Declan Rice would anchor midfield and, to ensure he is not completely outnumbered if there is a turnover, you ask Kyle Walker to tuck inside from right-back to help close down a counter-attack. He is rarely an overlapping full-back at Manchester City any more, but plays that inverted brief, one of three counter-players in possession of the ball. He knows what it entails. Indeed, lots of the personnel involved are used to playing these slightly modified roles for their club sides, and Gareth Southgate and Steve Holland have made a habit of picking up some of the best tactical innovations from the day-to-day of the Premier League and applying them to international level.

Do that and you’ve probably got all your best, creative attacking talents on the pitch at the same time. These are all wonderful players, the kind I love, and the fact we’re playing the vast majority of our games at the tournament this summer at Wembley — in familiar surroundings at home — does make it more plausible as an approach. Against lesser opponents it might be a no-brainer. The thought of those sharp exchanges between Mount, Foden and Grealish slicing through an opposition leaves you salivating. Think of how much damage you could inflict in possession.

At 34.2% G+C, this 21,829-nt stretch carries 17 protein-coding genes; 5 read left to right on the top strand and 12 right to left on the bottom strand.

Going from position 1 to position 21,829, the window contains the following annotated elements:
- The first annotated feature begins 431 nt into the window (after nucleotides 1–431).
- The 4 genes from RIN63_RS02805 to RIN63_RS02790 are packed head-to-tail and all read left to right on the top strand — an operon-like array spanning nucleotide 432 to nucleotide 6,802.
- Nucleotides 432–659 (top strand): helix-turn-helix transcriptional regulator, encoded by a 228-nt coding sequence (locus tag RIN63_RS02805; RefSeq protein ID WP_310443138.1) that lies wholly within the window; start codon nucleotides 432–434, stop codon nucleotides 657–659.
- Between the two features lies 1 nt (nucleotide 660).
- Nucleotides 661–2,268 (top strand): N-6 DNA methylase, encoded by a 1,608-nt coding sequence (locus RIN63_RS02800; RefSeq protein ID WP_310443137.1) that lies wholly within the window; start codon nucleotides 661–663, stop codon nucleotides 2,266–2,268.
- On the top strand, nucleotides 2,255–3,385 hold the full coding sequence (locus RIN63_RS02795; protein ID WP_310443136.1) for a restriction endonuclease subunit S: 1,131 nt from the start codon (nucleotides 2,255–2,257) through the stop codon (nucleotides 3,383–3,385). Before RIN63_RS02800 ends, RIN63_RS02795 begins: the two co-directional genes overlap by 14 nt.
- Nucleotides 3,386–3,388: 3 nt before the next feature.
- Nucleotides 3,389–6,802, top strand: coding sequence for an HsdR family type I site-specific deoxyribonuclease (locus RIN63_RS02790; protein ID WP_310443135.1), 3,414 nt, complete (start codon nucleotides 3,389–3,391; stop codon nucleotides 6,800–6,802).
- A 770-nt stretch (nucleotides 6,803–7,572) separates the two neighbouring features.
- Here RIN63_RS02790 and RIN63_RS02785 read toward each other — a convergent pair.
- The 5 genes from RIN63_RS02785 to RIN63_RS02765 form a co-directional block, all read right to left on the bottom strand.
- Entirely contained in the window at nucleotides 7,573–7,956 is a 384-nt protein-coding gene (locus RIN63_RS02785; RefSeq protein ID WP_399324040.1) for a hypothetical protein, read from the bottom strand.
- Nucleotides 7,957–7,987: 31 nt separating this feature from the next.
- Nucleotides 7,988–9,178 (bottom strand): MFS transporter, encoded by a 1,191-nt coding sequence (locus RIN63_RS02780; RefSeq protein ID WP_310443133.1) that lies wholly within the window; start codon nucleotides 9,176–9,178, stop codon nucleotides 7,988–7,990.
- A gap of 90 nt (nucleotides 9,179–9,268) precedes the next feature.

It’s what my heart says England should do.

But then reality kicks in and my head is screaming something very different. That you’d be asking a hell of a lot of Rice and, behind him, Walker, not to mention a back line likely to be without Harry Maguire for a while longer. Whenever we lose the ball, alarm bells would ring. I can hear my assistant at Chelsea, Denise Reddy, saying, “You want to play all those tippy-tappies in there? Who the fizz is going to put their foot in?” She would have a point. Are we really going to risk handing over the centre of the pitch to Croatia, Scotland and the Czech Republic?

And as much as it would leave me absolutely gutted, accepting as much may have serious implications for Grealish and the make-up of the England attack.